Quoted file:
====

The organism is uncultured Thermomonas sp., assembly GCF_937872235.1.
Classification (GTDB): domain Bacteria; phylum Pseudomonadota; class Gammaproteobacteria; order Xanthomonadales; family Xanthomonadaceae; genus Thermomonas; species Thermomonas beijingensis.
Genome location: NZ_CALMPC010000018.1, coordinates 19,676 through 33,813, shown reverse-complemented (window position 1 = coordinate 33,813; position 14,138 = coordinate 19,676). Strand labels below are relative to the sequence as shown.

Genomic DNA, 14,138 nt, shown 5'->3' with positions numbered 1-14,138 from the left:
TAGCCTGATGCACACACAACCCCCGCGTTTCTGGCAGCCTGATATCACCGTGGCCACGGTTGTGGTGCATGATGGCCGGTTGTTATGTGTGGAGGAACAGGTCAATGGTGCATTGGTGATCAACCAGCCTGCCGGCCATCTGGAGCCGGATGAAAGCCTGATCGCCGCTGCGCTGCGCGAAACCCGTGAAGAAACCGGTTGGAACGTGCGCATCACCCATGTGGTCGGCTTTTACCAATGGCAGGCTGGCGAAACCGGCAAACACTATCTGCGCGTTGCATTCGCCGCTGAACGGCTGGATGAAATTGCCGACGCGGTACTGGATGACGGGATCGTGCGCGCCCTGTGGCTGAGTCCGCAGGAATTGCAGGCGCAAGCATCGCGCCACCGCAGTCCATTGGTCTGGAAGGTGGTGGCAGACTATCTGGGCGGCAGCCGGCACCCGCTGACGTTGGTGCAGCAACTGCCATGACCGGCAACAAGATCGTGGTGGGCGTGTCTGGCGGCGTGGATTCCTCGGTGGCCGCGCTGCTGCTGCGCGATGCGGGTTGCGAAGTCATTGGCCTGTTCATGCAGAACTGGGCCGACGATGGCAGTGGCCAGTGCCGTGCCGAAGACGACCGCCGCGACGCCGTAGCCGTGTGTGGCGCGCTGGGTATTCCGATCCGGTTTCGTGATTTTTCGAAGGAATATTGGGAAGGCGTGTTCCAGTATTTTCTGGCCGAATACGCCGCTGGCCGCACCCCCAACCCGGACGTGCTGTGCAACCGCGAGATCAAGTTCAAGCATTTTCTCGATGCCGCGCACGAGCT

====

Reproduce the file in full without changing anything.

The organism is uncultured Thermomonas sp., assembly GCF_937872235.1.
Classification (GTDB): domain Bacteria; phylum Pseudomonadota; class Gammaproteobacteria; order Xanthomonadales; family Xanthomonadaceae; genus Thermomonas; species Thermomonas beijingensis.
Genome location: NZ_CALMPC010000018.1, coordinates 19,676 through 33,813, shown reverse-complemented (window position 1 = coordinate 33,813; position 14,138 = coordinate 19,676). Strand labels below are relative to the sequence as shown.

Genomic DNA, 14,138 nt, shown 5'->3' with positions numbered 1-14,138 from the left:
TAGCCTGATGCACACACAACCCCCGCGTTTCTGGCAGCCTGATATCACCGTGGCCACGGTTGTGGTGCATGATGGCCGGTTGTTATGTGTGGAGGAACAGGTCAATGGTGCATTGGTGATCAACCAGCCTGCCGGCCATCTGGAGCCGGATGAAAGCCTGATCGCCGCTGCGCTGCGCGAAACCCGTGAAGAAACCGGTTGGAACGTGCGCATCACCCATGTGGTCGGCTTTTACCAATGGCAGGCTGGCGAAACCGGCAAACACTATCTGCGCGTTGCATTCGCCGCTGAACGGCTGGATGAAATTGCCGACGCGGTACTGGATGACGGGATCGTGCGCGCCCTGTGGCTGAGTCCGCAGGAATTGCAGGCGCAAGCATCGCGCCACCGCAGTCCATTGGTCTGGAAGGTGGTGGCAGACTATCTGGGCGGCAGCCGGCACCCGCTGACGTTGGTGCAGCAACTGCCATGACCGGCAACAAGATCGTGGTGGGCGTGTCTGGCGGCGTGGATTCCTCGGTGGCCGCGCTGCTGCTGCGCGATGCGGGTTGCGAAGTCATTGGCCTGTTCATGCAGAACTGGGCCGACGATGGCAGTGGCCAGTGCCGTGCCGAAGACGACCGCCGCGACGCCGTAGCCGTGTGTGGCGCGCTGGGTATTCCGATCCGGTTTCGTGATTTTTCGAAGGAATATTGGGAAGGCGTGTTCCAGTATTTTCTGGCCGAATACGCCGCTGGCCGCACCCCCAACCCGGACGTGCTGTGCAACCGCGAGATCAAGTTCAAGCATTTTCTCGATGCCGCGCACGAGCT